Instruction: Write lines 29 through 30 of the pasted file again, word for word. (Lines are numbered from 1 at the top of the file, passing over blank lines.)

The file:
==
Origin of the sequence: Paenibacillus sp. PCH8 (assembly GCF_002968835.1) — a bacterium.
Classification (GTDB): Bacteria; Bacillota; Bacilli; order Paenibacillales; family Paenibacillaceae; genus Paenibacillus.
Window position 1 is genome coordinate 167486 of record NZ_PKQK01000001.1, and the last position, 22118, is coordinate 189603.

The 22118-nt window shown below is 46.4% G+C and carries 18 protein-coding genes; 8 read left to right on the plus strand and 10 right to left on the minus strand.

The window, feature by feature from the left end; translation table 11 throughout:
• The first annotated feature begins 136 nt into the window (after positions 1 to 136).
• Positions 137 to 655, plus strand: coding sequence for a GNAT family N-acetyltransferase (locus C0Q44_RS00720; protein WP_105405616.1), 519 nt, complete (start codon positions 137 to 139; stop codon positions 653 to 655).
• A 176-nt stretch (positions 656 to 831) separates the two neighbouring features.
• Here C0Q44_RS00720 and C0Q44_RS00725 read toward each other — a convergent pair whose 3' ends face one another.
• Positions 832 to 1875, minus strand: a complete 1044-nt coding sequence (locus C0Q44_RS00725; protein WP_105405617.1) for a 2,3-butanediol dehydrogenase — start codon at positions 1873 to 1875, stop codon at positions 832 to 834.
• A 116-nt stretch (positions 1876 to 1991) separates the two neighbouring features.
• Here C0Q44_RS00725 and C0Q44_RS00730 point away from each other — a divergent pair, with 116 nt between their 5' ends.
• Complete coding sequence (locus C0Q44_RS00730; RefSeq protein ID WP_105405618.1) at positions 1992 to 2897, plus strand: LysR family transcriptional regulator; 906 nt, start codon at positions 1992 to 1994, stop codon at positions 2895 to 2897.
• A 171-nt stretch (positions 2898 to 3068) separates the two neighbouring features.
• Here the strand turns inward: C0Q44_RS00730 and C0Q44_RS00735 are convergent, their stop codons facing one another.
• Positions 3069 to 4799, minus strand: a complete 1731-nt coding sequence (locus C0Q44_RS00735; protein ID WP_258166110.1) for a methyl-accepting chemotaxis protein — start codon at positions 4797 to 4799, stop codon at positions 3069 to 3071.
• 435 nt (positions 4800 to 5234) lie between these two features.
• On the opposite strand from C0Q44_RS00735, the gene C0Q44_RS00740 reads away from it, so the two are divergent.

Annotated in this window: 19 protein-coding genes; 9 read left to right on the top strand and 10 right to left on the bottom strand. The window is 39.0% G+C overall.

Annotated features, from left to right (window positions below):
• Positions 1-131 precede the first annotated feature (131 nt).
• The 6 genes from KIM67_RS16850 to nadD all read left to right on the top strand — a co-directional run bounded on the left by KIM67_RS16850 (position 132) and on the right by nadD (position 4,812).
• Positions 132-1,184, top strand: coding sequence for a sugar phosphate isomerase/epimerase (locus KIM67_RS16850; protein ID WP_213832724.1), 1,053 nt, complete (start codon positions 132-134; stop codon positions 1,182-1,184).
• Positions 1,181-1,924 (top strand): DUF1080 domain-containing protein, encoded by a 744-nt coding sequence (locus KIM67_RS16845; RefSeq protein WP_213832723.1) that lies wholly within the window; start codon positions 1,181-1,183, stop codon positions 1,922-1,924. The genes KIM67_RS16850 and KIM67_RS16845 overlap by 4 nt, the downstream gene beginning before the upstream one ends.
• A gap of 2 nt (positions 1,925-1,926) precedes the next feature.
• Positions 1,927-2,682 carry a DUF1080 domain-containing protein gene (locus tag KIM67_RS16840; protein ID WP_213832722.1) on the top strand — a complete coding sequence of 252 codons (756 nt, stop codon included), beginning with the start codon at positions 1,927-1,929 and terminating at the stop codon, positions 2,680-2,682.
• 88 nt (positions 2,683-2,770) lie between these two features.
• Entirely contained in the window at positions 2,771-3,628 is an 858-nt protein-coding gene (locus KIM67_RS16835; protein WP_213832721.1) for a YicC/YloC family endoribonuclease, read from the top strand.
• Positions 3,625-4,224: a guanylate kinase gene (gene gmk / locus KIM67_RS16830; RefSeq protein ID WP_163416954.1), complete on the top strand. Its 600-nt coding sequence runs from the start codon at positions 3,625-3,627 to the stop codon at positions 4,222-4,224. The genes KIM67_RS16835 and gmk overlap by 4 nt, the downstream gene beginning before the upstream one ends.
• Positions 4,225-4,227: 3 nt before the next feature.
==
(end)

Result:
• Positions 3,625-4,224: a guanylate kinase gene (gene gmk / locus KIM67_RS16830; RefSeq protein ID WP_163416954.1), complete on the top strand. Its 600-nt coding sequence runs from the start codon at positions 3,625-3,627 to the stop codon at positions 4,222-4,224. The genes KIM67_RS16835 and gmk overlap by 4 nt, the downstream gene beginning before the upstream one ends.
• Positions 4,225-4,227: 3 nt before the next feature.